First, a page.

Why LEAF Battery Replacements Are A Big Deal
There’s a good chance that if somebody mentions the Nissan LEAF, and you’re an EV enthusiast, the next words out of someone’s mouth will have something to do with battery health. The first LEAFs sold in 2010-2013 had what were possibly the worst batteries to ever be slung under an EV, with many owners losing crazy amounts of range in short periods of time. The situation improved with the “Lizard” battery chemistry, but degradation was still significant. The newest 40 kWh and 62 kWh battery packs were even better, but still not as durable as liquid-cooled packs in hot climates. Plus, even the best LEAFs have issues with fast charging on road trips.
But, one upside to the lack of active cooling for Nissan LEAF battery cells is that degraded LEAFs are cheap. People who otherwise couldn’t even dream of affording an EV right now can sometimes find them for well below $10,000. Some heavily-degraded cars have sold for under $2,000, so even the “beater” market, where people buy cars that have one foot in the junkyard because that’s all they can afford, now has an EV.
The downside to that is that people sometimes don’t have any idea what they’re getting into. A degraded first generation LEAF can have some fairly optimistic readings on its “guess-o-meter,” leading people to believe that they can achieve more range than they really can. Plus, a new EV owner sometimes learns that a car with 40 miles of theoretical range might only go 20 miles on the freeway, so it’s less useful than they thought.
Even if someone knows what they’re getting into, having affordable replacement options is definitely something that will help people buying in that price range. Nissan charges people up to $10,000 for a battery replacement, with a good chunk of that being labor. But, independent suppliers of both used and new batteries are emerging and independent shops are starting to offer labor at a fraction of the price.
The big benefit to this is that people with lower incomes will be able to get into EVs and people reselling old LEAFs will be able to provide a better used car to their customers.
Sadly, Many Companies Have Come & Gone, But That’s Changing
One really sad thing is that companies have tried to offer replacement batteries and haven’t always been able to get as far as production. There are too many to name here, but if you’re a LEAF owner who has faced the degradation issue, you’ve probably seen at least one company that didn’t deliver.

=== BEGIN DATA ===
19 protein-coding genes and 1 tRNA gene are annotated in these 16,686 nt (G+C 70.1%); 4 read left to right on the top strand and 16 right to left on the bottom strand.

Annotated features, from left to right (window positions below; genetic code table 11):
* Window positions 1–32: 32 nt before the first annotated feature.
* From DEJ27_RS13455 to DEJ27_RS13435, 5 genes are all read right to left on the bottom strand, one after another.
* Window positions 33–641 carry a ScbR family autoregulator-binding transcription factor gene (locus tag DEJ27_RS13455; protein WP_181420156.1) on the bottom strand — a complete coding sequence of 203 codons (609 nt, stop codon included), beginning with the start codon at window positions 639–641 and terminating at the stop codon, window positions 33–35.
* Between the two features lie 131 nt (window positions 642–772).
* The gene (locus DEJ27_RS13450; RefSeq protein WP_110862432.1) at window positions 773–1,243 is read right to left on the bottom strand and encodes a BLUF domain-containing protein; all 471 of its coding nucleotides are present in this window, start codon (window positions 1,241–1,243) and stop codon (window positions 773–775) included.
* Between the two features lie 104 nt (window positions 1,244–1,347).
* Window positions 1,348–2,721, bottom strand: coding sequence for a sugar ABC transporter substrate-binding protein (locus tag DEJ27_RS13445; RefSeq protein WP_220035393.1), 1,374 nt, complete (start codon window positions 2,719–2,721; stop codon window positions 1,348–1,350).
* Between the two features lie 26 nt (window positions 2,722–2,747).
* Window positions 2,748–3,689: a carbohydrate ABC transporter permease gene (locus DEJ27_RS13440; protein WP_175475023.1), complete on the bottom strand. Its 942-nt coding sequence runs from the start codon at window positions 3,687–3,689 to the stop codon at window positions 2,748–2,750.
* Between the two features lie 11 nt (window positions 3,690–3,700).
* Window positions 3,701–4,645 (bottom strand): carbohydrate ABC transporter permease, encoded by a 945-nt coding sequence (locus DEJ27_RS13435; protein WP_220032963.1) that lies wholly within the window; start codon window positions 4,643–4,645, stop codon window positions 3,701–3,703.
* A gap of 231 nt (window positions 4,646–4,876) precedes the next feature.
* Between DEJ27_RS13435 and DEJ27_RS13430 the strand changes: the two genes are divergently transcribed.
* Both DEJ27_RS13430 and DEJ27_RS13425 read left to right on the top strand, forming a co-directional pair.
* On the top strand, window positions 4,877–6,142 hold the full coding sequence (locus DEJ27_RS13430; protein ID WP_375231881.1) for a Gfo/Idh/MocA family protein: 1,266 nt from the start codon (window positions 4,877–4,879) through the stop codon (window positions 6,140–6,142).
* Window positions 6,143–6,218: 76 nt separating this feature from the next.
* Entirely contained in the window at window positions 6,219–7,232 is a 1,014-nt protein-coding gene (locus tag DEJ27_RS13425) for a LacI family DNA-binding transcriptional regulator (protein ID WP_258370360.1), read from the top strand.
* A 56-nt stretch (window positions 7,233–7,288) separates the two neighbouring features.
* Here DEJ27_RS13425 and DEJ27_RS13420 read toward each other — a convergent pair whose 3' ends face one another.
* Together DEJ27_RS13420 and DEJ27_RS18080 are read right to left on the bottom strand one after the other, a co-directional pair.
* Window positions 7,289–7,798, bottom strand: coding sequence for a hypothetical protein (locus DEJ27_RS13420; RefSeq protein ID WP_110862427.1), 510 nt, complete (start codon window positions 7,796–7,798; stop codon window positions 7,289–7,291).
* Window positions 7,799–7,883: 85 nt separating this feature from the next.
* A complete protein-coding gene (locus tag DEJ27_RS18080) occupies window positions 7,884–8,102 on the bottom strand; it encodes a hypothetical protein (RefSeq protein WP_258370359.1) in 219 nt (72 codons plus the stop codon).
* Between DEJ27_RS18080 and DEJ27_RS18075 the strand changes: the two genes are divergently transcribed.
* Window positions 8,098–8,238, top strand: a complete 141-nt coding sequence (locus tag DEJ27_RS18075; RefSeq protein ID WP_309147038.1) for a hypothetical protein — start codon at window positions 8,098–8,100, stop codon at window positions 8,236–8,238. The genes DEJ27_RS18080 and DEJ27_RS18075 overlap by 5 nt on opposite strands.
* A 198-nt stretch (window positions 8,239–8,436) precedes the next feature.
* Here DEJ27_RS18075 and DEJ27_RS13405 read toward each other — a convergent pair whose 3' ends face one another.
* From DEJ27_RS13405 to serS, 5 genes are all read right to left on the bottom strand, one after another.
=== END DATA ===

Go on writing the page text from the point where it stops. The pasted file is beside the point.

But, the marketplace is starting to provide. A number of companies are now offering not only replacement battery packs, but also range upgrades. The first companies to have any real success at this didn’t build their own packs, instead salvaging intact battery packs from wrecked 40 kWh and 60 kWh LEAFs. Some electronic and minor mounting changes were needed for the 60 kWh packs, but it has been a successful approach.
Now, we’re starting to see companies offer whole aftermarket packs. One such company we’ve written about here at CleanTechnica is EVs Enhanced out of New Zealand. It is offering a liquid-cooled replacement battery pack that not only restores factory range, but also allows for repeated rapid charging sessions on road trips without overheating.
A New Player Wants To Send A Free Test Pack
Sal Cameli, a guy who’s popular in Nissan LEAF groups online and sometimes called “Uncle Sal,” runs a website dedicated to Nissan LEAF battery replacement options. It’s not the prettiest website, and has an almost “Web 1.0” look to it, but it has important information about companies which will offer replacement batteries, battery removal and replacement, and other related products and services.
His vision is to give people a place to find different companies that might work together to fulfill customer needs, and in many cases support small businesses. Plus, if you can find a battery installer near you, you won’t have to trailer a dying LEAF across a continent to get it fixed up.
Running this website has attracted a lot of people trying to get in touch. Many are people who need a new battery, but sometimes he gets an e-mail from a company which wants to get into the industry and then he does what he can to vet it and make sure it’s not either a scam or an effort that’s likely to fail. In this particular case, Chooship of Shenzhen, China, offered to send him a free battery pack that he could install and test so that he could see for himself whether it was legitimate.
Sal didn’t want to use the battery in one of his own LEAFs because he doesn’t depend on them for transportation like he used to. These days, he uses them mostly to hold scarce urban parking spaces so he can consistently charge his Model Y when he gets home from his rounds as an IT and networking tech. So, he wanted to offer the free battery pack to somebody else who uses their LEAF for daily transport and can’t afford to buy a new pack.
But, they can’t cover the freight costs and they can’t cover the cost of removing the old battery pack and replacing it with the new one. So, Sal started a GoFundMe fundraiser to cover these costs. As of this writing, they’ve only raised a few hundred dollars of the needed $4,500 to ship the battery from China to an independent shop in Dallas, and to pay the shop for the swap-out and testing.
If they can successfully raise the funds, a LEAF owner will get a free pack installed in his car, the Chinese company will get to prove that it is making a decent battery, and LEAF owners all over the United States will have another source from which to get somewhat affordable new battery packs for their otherwise running vehicles. This also means that a bunch of EVs will stay on the road instead of ending up in junkyards, and many tons of carbon emissions will be saved.
For all of these reasons, I’d recommend helping the fundraiser out here if you can.
Featured image by Jennifer Sensiba.
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